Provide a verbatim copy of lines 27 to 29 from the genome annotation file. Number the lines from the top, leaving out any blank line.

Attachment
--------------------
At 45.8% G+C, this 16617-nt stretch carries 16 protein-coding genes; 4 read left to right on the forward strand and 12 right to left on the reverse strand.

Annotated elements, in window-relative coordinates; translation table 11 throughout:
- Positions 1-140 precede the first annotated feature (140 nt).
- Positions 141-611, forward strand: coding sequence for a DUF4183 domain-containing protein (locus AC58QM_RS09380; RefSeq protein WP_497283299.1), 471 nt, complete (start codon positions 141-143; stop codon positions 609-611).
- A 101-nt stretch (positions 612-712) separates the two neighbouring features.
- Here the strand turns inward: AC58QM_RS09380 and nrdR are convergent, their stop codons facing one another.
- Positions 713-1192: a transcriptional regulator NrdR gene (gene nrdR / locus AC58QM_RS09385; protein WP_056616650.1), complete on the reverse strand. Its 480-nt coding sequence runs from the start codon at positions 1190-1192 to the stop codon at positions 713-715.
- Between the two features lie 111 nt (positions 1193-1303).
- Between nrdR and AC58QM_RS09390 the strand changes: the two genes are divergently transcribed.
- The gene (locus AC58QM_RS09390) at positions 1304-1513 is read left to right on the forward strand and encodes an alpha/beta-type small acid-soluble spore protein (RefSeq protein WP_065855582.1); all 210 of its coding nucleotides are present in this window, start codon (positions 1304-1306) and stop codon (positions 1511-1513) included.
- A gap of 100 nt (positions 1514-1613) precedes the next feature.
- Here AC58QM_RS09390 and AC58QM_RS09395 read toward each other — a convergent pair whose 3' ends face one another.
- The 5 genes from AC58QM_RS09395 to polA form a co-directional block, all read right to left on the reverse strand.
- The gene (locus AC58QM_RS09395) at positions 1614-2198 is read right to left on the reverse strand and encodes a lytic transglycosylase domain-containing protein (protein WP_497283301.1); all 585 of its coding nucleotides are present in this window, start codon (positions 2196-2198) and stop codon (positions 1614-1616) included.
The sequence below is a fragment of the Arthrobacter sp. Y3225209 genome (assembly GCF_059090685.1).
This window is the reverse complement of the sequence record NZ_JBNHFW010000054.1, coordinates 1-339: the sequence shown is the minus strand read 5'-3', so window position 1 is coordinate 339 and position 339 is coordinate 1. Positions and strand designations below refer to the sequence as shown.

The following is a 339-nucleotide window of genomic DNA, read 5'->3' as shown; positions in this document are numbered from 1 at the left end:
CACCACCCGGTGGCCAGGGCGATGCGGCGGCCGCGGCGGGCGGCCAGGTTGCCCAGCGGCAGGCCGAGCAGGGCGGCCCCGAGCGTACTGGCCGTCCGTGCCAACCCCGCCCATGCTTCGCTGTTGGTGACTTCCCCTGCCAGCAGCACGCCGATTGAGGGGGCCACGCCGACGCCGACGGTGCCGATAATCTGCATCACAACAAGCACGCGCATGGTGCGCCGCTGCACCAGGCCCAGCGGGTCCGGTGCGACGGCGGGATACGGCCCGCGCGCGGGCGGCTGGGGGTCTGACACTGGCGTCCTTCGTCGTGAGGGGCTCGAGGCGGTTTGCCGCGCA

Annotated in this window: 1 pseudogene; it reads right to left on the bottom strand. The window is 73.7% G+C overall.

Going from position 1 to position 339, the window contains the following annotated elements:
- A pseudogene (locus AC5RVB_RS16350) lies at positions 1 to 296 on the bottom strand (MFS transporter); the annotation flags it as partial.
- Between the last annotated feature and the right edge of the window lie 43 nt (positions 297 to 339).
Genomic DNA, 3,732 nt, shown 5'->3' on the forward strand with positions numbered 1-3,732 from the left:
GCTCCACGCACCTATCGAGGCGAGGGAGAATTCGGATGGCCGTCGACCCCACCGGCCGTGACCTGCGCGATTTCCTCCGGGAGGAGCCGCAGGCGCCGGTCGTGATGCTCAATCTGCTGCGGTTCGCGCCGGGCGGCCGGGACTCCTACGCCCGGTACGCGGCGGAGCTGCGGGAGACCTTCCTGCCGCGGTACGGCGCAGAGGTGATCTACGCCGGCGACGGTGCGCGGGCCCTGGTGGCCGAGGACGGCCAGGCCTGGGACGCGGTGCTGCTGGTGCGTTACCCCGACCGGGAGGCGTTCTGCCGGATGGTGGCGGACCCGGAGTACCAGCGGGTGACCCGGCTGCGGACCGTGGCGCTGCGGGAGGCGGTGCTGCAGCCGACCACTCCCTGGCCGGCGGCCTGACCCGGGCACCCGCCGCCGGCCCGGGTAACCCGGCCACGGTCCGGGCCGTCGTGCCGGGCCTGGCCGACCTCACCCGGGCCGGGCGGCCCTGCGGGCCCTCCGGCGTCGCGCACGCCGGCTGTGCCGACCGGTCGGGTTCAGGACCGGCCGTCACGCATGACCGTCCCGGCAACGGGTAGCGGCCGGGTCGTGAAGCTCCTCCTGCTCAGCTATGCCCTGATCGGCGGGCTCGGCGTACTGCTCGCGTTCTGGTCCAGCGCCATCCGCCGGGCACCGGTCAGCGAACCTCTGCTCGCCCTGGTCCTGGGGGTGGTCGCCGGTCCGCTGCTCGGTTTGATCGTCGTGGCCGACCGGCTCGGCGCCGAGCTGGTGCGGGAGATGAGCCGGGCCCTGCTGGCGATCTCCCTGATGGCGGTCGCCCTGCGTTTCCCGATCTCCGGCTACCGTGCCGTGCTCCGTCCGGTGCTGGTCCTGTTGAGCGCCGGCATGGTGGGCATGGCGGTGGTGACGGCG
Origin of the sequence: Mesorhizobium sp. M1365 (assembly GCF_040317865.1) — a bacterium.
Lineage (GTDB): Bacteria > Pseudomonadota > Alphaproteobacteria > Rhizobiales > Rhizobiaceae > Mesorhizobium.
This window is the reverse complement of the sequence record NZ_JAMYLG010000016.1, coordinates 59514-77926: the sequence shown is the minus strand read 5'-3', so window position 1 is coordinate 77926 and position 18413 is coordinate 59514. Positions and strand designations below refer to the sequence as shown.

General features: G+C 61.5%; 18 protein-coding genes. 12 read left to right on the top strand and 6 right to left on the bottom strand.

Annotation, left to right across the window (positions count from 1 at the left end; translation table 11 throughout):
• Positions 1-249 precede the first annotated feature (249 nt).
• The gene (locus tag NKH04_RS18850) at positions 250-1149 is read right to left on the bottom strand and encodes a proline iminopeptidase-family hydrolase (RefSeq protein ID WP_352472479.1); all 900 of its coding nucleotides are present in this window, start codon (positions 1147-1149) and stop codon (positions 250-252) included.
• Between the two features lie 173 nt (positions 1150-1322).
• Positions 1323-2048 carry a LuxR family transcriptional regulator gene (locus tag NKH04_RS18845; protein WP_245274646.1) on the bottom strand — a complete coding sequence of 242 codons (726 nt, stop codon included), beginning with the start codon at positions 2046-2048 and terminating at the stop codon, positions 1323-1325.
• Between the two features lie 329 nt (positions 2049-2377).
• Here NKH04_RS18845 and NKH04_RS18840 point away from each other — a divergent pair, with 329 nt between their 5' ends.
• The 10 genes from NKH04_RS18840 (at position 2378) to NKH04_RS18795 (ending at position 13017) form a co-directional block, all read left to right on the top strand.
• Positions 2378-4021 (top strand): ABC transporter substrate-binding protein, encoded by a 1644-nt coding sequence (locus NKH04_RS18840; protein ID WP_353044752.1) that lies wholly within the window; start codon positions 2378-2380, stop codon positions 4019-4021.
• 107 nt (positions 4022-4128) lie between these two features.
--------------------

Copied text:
This window is the reverse complement of the sequence record NZ_JAMYLG010000016.1, coordinates 59514-77926: the sequence shown is the minus strand read 5'-3', so window position 1 is coordinate 77926 and position 18413 is coordinate 59514. Positions and strand designations below refer to the sequence as shown.

General features: G+C 61.5%; 18 protein-coding genes. 12 read left to right on the top strand and 6 right to left on the bottom strand.

Annotation, left to right across the window (positions count from 1 at the left end; translation table 11 throughout):